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United States Earthquakes 1939

Description: From Introduction: "This publication is a summary of earthquake activity in the United States and the regions under its jurisdiction for the calendar year 1939. A history of the more important shocks of the country appears in Serial 609 of the Bureau, "Earthquake History of the United States: Part I-"Continental United States (Exclusive of California and Western Nevada) and Alaska," and Part II. -"Stronger Earthquakes of California and Western Nevada, Revised (1941) edition."
Date: unknown
Partner: UNT Libraries Government Documents Department

Recommendations for Shape of Earthquake Response Spectra

Description: From summary: The major objectives of the studies described in this report were to analyse and evaluate a number of significant earthquake records and to utilize the results to develop "standardized" design spectrum shapes to be used in the seismic design of nuclear power plant facilities.
Date: February 1973
Creator: Blume, John A.; Sharpe, Roland L. & Dalal, Jagat S.
Partner: UNT Libraries Government Documents Department

Acoustic Emission Precursors of M6.0 2004 Parkfield and M7.0 1989Loma Prieta Earthquakes

Description: Two recent strike-slip earthquakes on the San Andreas Fault(SAF) in California, the M6.0 2004 Parkfield and M7.0 1989 Loma Prietaevents, revealed peaks in the acoustic emission (AE) activity in thesurrounding crust several months prior to the main events. Earthquakesdirectly within the SAF zone were intentionally excluded from theanalysis. The observed increase in AE is assumed to be a signature of theincreasing stress level in the surrounding crust, while the peak andsubsequent decrease in AE starting several months prior to the mainevents is attributed to damage-induced softening processes as discussedherein. Further, distinctive zones of low seismic activity surroundingthe epicentral regions in the pre-event time period are present for thetwo studied events. Both AE increases in the crust surrounding apotential future event and the development of a low-seismicity epicentralzone can be regarded as promising precursory information that could helpsignal the arrival of large earthquakes.
Date: February 1, 2005
Creator: Korneev, Valeri
Partner: UNT Libraries Government Documents Department

Reply to the Comment "Intercluster correlation in Seismicity" by Helmstetter and Sornette

Description: This paper is a reply to the comment by Helmstetter and Sornette titled "Intercluster correlation in Seismicity" which addresses an important point in a paper written by the authors that needs to be clarified.
Date: September 15, 2003
Creator: Mega, Mirko S.; Allegrini, Paolo; Grigolini, Paolo; Latora, Vito; Palatella, Luigi; Rapisarda, Andrea et al.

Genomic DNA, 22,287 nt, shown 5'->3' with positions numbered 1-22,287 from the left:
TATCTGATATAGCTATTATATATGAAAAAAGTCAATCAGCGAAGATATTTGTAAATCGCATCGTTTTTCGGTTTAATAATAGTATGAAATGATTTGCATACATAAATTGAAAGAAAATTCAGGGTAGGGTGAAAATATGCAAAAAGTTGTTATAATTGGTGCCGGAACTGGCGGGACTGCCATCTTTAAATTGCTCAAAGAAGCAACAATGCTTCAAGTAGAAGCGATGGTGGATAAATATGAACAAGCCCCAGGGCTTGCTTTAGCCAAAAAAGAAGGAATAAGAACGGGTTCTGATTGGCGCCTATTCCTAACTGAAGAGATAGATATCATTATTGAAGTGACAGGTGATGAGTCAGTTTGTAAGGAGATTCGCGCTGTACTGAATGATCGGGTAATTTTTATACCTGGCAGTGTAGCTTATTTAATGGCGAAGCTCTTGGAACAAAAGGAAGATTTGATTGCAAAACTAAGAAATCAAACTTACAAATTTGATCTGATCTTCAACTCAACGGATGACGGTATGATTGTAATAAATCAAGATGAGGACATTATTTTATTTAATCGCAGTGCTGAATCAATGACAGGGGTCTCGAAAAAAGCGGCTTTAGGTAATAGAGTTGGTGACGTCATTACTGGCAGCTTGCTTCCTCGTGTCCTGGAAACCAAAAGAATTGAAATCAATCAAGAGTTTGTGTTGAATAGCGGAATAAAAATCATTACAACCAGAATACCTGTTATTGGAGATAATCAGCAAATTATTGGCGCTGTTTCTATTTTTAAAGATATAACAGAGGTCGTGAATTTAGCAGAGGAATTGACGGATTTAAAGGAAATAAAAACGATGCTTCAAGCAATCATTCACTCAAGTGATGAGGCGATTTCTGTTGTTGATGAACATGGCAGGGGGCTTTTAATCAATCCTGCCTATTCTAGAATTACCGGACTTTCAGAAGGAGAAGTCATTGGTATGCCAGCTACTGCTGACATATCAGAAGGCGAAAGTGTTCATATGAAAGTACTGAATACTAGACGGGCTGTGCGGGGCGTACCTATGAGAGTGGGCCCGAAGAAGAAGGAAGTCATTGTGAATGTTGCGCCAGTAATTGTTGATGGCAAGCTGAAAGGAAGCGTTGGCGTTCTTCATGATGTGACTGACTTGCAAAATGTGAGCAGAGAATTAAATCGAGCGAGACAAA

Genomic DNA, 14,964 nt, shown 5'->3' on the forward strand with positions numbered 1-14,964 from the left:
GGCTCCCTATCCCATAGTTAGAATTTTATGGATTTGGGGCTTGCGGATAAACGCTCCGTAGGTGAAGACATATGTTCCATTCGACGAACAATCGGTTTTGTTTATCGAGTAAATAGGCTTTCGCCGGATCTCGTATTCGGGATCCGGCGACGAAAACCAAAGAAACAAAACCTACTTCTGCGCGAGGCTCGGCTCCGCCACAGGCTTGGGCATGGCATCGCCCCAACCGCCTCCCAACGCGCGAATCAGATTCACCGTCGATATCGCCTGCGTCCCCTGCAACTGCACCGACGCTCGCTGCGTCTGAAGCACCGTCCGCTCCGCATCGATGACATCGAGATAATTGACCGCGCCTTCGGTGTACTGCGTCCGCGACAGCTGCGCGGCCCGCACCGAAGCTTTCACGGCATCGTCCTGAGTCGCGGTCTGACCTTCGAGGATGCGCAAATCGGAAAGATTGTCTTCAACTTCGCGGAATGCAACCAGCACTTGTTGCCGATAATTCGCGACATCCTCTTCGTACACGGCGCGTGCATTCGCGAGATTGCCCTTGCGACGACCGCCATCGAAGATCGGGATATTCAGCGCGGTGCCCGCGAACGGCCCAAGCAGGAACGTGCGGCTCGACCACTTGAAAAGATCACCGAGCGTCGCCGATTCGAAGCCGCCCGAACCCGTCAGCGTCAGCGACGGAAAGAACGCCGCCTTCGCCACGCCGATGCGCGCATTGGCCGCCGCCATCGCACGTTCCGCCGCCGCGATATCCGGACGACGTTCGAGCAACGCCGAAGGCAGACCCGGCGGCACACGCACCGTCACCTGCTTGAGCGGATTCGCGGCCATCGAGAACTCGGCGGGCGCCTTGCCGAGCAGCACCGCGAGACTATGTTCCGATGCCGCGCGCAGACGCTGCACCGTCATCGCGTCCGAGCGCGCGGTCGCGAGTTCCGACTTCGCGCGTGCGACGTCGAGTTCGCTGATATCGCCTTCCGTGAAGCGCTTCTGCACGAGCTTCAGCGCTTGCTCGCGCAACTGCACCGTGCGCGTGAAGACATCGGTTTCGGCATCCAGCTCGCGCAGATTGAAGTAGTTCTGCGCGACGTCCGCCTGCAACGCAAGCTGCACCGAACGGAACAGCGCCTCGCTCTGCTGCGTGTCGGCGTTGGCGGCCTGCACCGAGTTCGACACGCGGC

Partner: UNT College of Arts and Sciences

The U.S. Tsunami Program: A Brief Overview

Description: The National Oceanic and Atmospheric Administration's (NOAA's) National Weather Service (NWS) manages two tsunami warning centers that monitor, detect, and issue warnings for tsunamis. This report discusses these centers, which monitor and evaluate data from seismic networks and determine if a tsunami is likely based on the location, magnitude, and depth of an earthquake.
Date: March 18, 2015
Creator: Folger, Peter
Partner: UNT Libraries Government Documents Department

Power-Law Time Distribution of Large Earthquakes

Description: Article discussing power-law time distribution of large earthquakes and a study of the statistical properties of time distribution of seismicity in California by means of diffusion entropy.
Date: May 2003
Creator: Mega, Mirko S.; Allegrini, Paolo; Grigolini, Paolo; Latora, Vito; Palatella, Luigi; Rapisarda, Andrea et al.
Partner: UNT College of Arts and Sciences

U.S. Tsunami Programs: A Brief Overview

Description: This report discusses U.S. warning systems and related disaster management programs in place to prepare for and react to tsunamis. This issue is discussed in relation to the March 2011 earthquake and tsunami that devastated Japan.
Date: March 18, 2011
Creator: Folger, Peter
Partner: UNT Libraries Government Documents Department

U.S. Tsunami Programs: A Brief Overview

Description: This report discusses U.S. warning systems and related disaster management programs in place to prepare for and react to tsunamis. This issue is discussed in relation to the March 2011 earthquake and tsunami that devastated Japan.
Date: March 15, 2011
Creator: Folger, Peter
Partner: UNT Libraries Government Documents Department

Studies Related to the Charleston, South Carolina, Earthquake of 1886: a Preliminary Report

Description: From abstract: The seismic history of the southeastern United States is dominated by the 1886 earthquake near Charleston, S.C. An understanding of the specific source and the uniqueness of the neotectonic setting of this large earthquake is essential in order to properly assess seismic hazards in the southeastern United States. Such knowledge will also contribute to the fundamental understanding of intraplate earthquakes and will aid indirectly in deciphering the evolution of Atlantic-type continental margins. The 15 chapters in this volume report on the first stage of an ongoing multidisciplinary study of the Charleston earthquake of 1886.
Date: 1977
Creator: Rankin, Douglas W.
Partner: UNT Libraries Government Documents Department

INL Seismic Monitoring Annual Report: January 1, 2011 - December 31, 2011